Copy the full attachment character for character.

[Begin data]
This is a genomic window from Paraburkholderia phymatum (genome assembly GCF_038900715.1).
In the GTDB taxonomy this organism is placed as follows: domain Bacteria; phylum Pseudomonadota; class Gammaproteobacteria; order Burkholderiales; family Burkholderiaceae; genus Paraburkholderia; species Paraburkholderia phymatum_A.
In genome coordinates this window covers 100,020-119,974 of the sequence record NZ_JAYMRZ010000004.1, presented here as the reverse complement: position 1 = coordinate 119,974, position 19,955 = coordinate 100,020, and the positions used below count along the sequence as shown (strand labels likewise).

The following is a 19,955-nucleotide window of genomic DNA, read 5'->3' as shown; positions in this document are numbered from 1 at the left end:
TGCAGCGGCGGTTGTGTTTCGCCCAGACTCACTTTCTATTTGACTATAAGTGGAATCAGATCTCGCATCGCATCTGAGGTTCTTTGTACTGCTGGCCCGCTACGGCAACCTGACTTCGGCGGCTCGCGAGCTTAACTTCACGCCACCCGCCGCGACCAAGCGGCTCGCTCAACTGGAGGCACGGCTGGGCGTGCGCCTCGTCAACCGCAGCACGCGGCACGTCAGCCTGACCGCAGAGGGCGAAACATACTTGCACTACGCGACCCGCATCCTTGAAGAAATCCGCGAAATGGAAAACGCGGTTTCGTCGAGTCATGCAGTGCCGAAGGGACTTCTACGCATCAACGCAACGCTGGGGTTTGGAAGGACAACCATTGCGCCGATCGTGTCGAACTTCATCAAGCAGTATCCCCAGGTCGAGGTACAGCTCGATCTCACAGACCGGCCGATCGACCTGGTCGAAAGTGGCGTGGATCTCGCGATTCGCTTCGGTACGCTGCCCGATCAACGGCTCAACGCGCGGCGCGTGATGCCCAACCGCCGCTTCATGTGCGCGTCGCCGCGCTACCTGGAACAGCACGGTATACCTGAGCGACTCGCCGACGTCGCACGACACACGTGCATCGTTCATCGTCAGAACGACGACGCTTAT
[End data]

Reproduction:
This is a genomic window from Paraburkholderia phymatum (genome assembly GCF_038900715.1).
In the GTDB taxonomy this organism is placed as follows: domain Bacteria; phylum Pseudomonadota; class Gammaproteobacteria; order Burkholderiales; family Burkholderiaceae; genus Paraburkholderia; species Paraburkholderia phymatum_A.
In genome coordinates this window covers 100,020-119,974 of the sequence record NZ_JAYMRZ010000004.1, presented here as the reverse complement: position 1 = coordinate 119,974, position 19,955 = coordinate 100,020, and the positions used below count along the sequence as shown (strand labels likewise).

The following is a 19,955-nucleotide window of genomic DNA, read 5'->3' as shown; positions in this document are numbered from 1 at the left end:
TGCAGCGGCGGTTGTGTTTCGCCCAGACTCACTTTCTATTTGACTATAAGTGGAATCAGATCTCGCATCGCATCTGAGGTTCTTTGTACTGCTGGCCCGCTACGGCAACCTGACTTCGGCGGCTCGCGAGCTTAACTTCACGCCACCCGCCGCGACCAAGCGGCTCGCTCAACTGGAGGCACGGCTGGGCGTGCGCCTCGTCAACCGCAGCACGCGGCACGTCAGCCTGACCGCAGAGGGCGAAACATACTTGCACTACGCGACCCGCATCCTTGAAGAAATCCGCGAAATGGAAAACGCGGTTTCGTCGAGTCATGCAGTGCCGAAGGGACTTCTACGCATCAACGCAACGCTGGGGTTTGGAAGGACAACCATTGCGCCGATCGTGTCGAACTTCATCAAGCAGTATCCCCAGGTCGAGGTACAGCTCGATCTCACAGACCGGCCGATCGACCTGGTCGAAAGTGGCGTGGATCTCGCGATTCGCTTCGGTACGCTGCCCGATCAACGGCTCAACGCGCGGCGCGTGATGCCCAACCGCCGCTTCATGTGCGCGTCGCCGCGCTACCTGGAACAGCACGGTATACCTGAGCGACTCGCCGACGTCGCACGACACACGTGCATCGTTCATCGTCAGAACGACGACGCTTAT